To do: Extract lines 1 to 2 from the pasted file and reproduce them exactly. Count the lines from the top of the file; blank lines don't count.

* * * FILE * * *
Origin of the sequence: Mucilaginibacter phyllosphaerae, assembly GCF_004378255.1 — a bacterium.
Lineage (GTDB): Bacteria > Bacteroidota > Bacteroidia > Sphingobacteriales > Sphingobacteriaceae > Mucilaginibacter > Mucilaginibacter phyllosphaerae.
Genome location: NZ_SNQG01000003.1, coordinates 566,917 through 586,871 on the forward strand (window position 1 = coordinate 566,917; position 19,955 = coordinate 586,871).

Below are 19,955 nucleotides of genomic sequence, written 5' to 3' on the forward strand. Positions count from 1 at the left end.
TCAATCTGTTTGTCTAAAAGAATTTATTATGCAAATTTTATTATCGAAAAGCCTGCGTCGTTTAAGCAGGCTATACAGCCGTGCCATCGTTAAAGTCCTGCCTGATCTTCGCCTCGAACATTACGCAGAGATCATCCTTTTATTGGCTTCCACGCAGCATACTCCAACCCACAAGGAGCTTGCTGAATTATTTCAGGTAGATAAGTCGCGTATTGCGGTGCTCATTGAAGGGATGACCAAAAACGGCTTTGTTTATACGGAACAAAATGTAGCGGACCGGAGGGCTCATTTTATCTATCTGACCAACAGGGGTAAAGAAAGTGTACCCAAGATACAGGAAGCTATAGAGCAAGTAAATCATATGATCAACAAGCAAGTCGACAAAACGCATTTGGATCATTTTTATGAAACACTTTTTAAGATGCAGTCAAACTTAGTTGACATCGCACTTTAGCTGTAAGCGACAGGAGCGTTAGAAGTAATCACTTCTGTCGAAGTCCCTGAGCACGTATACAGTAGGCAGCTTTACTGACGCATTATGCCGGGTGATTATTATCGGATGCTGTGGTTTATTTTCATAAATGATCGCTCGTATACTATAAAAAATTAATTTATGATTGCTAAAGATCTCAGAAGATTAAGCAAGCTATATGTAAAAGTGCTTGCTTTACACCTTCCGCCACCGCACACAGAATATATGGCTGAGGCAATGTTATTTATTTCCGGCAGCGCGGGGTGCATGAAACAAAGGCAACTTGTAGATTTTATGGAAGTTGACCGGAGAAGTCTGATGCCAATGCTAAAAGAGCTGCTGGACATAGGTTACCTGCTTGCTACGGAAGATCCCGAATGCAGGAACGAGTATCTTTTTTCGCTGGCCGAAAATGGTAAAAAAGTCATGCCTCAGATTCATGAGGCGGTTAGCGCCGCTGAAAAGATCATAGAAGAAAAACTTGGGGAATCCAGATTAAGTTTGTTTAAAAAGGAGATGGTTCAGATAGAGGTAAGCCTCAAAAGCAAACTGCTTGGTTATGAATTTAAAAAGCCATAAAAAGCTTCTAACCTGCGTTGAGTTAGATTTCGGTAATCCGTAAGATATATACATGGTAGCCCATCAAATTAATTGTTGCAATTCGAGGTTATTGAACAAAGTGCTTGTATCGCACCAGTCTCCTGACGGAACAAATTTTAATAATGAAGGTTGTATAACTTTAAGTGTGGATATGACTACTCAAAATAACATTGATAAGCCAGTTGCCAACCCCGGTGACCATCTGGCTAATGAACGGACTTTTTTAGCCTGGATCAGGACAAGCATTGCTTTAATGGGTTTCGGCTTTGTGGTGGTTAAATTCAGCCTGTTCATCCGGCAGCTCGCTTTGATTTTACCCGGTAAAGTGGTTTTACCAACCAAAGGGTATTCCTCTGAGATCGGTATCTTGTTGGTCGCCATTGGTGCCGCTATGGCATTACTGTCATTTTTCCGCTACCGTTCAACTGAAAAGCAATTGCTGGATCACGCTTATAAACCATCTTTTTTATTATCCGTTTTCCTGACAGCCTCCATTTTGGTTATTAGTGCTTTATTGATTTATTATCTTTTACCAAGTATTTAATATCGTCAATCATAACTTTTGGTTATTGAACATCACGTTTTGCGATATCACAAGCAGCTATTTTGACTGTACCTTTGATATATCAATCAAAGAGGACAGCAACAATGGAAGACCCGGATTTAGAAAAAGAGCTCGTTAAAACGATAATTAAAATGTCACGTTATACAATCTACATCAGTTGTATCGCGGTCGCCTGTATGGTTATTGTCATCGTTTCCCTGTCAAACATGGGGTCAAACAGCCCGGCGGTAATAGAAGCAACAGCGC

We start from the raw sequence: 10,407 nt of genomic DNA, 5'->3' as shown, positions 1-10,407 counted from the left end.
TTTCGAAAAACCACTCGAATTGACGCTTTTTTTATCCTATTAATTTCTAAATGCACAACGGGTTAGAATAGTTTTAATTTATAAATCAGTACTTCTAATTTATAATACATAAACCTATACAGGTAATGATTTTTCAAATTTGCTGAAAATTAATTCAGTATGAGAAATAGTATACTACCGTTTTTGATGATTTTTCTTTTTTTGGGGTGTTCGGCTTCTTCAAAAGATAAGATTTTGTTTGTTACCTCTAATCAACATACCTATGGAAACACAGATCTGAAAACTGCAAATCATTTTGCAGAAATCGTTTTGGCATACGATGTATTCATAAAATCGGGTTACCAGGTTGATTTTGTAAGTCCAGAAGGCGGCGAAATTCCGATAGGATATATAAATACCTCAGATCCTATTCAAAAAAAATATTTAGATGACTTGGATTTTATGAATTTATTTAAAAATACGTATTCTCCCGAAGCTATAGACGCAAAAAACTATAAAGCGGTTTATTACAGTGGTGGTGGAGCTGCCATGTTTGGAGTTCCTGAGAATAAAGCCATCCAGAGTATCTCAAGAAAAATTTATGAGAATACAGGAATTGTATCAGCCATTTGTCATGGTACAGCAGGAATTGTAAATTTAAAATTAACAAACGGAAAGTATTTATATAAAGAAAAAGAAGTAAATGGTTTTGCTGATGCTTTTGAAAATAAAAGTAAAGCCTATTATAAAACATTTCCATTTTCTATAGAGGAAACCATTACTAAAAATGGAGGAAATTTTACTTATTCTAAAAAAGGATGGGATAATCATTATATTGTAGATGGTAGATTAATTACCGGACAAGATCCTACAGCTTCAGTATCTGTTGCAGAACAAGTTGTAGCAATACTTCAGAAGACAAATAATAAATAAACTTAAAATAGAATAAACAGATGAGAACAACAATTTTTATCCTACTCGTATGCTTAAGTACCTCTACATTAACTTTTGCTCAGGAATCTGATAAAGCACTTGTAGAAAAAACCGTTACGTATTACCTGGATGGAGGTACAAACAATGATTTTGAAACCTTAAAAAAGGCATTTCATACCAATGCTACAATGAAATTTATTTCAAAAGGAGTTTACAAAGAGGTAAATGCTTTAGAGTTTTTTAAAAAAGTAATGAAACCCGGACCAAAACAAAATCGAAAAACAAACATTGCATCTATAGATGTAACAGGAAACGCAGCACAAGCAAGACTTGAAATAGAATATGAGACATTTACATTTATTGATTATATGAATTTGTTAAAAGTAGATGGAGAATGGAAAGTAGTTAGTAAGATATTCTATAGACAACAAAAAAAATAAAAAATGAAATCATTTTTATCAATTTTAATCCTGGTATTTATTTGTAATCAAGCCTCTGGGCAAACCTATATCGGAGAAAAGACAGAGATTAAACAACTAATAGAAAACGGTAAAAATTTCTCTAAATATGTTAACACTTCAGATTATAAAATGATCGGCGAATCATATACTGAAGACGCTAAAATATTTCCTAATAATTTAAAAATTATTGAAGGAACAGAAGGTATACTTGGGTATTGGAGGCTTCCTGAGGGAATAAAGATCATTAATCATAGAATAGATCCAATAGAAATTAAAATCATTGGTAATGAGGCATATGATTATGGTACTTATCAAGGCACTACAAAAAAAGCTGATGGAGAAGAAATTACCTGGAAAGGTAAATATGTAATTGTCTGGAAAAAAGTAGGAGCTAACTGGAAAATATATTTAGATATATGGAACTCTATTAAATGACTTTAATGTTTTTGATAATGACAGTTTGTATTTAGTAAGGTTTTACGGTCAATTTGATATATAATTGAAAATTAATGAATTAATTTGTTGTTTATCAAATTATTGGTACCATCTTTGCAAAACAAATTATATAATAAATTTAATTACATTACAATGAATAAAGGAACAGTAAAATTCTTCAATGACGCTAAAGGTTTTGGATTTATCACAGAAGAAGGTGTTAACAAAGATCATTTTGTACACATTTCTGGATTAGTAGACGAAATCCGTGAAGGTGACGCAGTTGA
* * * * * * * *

Origin of the sequence: Mucilaginibacter phyllosphaerae, assembly GCF_004378255.1 — a bacterium.
Lineage (GTDB): Bacteria > Bacteroidota > Bacteroidia > Sphingobacteriales > Sphingobacteriaceae > Mucilaginibacter > Mucilaginibacter phyllosphaerae.